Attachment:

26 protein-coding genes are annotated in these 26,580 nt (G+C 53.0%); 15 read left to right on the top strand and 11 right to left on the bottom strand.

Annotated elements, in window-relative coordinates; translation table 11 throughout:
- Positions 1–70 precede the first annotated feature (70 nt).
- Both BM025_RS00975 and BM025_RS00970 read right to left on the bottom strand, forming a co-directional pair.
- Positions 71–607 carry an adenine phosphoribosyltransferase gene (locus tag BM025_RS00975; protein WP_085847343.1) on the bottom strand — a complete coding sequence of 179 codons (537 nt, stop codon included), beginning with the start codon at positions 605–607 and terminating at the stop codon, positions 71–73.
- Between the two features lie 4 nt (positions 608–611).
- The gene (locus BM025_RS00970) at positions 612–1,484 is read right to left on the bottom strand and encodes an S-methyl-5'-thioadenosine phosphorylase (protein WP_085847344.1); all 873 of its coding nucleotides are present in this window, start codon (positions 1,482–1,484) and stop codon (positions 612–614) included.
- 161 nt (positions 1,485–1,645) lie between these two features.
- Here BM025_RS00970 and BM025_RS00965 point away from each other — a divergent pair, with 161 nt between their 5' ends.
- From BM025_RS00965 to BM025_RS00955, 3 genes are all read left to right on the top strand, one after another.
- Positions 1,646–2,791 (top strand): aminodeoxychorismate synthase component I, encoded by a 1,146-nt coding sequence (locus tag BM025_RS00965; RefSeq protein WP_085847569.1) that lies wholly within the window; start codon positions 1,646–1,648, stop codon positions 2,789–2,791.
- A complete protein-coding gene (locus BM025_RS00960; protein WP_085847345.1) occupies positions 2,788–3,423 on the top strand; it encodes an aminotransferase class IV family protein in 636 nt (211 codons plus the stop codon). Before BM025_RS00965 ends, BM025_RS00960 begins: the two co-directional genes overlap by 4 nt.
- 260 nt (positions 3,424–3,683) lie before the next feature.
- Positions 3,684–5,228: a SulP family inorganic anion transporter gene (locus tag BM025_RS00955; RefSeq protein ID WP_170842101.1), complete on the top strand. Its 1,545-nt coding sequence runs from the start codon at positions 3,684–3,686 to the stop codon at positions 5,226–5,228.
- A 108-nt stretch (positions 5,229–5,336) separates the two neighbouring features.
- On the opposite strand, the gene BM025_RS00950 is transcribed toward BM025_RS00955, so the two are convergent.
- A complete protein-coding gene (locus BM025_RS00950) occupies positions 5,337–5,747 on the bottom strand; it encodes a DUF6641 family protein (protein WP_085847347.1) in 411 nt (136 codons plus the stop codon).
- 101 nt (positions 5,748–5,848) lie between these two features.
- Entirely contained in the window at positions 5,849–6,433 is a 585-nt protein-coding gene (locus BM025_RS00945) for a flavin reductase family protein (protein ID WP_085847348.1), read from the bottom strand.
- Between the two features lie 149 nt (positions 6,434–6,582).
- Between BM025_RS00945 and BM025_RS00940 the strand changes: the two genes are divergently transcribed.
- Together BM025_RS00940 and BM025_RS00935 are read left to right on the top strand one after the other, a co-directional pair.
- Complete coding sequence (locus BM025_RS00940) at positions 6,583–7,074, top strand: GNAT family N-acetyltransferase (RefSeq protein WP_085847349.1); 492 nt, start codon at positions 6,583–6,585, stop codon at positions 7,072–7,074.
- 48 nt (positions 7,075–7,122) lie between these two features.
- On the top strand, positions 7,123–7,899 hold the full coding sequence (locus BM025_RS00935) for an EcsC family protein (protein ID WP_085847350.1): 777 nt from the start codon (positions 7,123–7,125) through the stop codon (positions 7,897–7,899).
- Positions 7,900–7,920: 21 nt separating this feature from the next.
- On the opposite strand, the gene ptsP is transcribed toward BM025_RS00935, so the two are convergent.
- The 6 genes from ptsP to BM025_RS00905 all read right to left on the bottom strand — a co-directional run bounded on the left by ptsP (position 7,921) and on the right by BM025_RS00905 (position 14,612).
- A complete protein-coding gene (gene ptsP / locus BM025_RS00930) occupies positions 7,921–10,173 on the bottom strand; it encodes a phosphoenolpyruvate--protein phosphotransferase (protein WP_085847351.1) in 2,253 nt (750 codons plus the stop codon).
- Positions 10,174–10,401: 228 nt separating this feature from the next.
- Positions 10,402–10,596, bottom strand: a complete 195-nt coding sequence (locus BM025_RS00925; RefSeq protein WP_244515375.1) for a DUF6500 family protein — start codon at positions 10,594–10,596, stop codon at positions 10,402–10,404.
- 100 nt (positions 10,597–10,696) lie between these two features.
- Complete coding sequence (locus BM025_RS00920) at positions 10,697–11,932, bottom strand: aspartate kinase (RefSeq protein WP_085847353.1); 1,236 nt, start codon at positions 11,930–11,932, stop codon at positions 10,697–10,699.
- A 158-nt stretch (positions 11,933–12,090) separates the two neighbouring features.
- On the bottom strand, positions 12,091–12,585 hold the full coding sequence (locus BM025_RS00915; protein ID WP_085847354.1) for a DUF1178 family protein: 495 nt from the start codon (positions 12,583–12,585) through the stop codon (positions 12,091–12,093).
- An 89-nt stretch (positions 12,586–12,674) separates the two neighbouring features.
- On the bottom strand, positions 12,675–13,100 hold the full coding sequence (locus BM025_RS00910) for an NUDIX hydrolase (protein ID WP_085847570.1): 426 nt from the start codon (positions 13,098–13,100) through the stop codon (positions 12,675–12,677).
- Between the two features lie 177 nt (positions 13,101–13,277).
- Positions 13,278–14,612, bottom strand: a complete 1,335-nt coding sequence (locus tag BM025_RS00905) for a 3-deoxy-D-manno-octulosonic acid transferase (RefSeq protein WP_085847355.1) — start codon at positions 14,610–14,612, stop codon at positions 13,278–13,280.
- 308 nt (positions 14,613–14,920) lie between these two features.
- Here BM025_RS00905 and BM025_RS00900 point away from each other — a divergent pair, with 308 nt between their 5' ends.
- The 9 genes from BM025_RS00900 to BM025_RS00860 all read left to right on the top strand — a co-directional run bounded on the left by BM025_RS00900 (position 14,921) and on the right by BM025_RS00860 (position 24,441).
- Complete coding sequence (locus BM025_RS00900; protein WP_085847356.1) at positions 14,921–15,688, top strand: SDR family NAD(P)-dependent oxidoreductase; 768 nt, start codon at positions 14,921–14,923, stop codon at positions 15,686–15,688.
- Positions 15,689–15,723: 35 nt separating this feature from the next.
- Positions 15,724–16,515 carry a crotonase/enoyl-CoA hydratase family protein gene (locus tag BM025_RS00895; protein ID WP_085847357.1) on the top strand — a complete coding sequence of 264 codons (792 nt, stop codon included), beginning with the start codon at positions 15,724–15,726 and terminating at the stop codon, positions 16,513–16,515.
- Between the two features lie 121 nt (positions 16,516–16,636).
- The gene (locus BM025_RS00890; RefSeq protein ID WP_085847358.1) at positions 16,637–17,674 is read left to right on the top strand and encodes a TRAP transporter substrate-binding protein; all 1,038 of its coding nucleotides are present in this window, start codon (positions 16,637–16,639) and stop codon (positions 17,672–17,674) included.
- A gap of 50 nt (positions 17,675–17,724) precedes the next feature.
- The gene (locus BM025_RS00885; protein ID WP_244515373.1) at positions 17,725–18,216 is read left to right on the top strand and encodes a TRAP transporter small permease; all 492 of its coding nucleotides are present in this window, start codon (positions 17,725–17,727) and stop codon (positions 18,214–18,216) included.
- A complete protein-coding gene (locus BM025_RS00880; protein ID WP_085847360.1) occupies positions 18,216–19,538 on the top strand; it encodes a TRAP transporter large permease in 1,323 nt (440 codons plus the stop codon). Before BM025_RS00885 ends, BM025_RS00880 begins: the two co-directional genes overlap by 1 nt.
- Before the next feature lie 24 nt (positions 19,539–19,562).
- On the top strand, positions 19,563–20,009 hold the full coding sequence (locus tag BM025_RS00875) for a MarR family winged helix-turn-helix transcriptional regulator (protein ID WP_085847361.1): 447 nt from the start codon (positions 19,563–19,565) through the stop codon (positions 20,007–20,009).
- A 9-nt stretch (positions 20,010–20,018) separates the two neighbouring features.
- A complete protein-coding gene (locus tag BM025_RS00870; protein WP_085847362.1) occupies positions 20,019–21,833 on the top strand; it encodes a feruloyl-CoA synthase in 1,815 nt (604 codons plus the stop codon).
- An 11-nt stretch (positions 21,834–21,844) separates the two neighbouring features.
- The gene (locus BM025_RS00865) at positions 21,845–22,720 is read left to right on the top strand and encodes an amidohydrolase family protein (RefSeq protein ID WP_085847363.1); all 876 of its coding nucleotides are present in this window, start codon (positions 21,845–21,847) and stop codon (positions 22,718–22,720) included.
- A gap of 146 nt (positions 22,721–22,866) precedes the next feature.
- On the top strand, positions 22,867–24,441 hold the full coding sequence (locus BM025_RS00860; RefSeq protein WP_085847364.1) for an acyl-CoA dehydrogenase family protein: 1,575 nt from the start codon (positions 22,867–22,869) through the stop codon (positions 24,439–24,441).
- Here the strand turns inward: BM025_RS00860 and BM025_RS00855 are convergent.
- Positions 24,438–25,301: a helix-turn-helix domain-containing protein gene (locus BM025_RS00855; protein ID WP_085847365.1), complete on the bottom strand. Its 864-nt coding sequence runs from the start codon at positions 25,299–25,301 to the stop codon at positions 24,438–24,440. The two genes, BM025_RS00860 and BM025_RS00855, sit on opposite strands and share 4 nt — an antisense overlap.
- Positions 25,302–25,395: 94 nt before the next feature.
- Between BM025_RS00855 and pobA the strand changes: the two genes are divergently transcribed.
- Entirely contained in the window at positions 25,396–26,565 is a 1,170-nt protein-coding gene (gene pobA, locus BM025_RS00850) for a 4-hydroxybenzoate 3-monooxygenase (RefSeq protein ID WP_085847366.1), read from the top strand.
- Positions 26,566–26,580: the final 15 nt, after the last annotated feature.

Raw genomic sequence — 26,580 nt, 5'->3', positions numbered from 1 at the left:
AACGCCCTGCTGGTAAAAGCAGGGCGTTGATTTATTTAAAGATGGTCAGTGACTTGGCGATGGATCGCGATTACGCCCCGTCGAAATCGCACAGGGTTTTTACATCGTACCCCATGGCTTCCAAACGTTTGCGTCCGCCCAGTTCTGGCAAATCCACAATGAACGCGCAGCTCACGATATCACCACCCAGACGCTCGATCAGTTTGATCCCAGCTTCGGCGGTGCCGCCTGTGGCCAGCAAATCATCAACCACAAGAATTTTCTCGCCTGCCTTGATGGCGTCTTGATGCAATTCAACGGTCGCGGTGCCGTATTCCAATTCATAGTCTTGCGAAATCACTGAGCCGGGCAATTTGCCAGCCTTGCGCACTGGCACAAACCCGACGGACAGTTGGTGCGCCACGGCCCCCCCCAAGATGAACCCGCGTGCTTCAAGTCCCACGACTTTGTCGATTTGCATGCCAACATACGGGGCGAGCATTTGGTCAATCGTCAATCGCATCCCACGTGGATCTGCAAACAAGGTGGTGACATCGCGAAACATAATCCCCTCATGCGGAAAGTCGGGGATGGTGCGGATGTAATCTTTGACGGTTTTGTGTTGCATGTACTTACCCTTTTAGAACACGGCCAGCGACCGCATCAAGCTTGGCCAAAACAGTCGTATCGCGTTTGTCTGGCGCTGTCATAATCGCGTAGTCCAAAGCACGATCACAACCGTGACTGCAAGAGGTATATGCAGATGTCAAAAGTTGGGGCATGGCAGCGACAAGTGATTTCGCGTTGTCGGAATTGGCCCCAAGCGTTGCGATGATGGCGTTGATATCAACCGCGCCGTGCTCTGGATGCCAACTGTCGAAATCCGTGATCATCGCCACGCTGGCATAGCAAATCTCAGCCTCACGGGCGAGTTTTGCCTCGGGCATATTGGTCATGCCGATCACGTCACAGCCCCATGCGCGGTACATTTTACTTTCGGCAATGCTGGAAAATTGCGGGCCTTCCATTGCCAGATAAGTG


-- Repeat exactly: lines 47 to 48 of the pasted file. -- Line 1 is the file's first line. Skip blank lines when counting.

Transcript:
- The gene (locus BM025_RS00890; RefSeq protein ID WP_085847358.1) at positions 16,637–17,674 is read left to right on the top strand and encodes a TRAP transporter substrate-binding protein; all 1,038 of its coding nucleotides are present in this window, start codon (positions 16,637–16,639) and stop codon (positions 17,672–17,674) included.
- A gap of 50 nt (positions 17,675–17,724) precedes the next feature.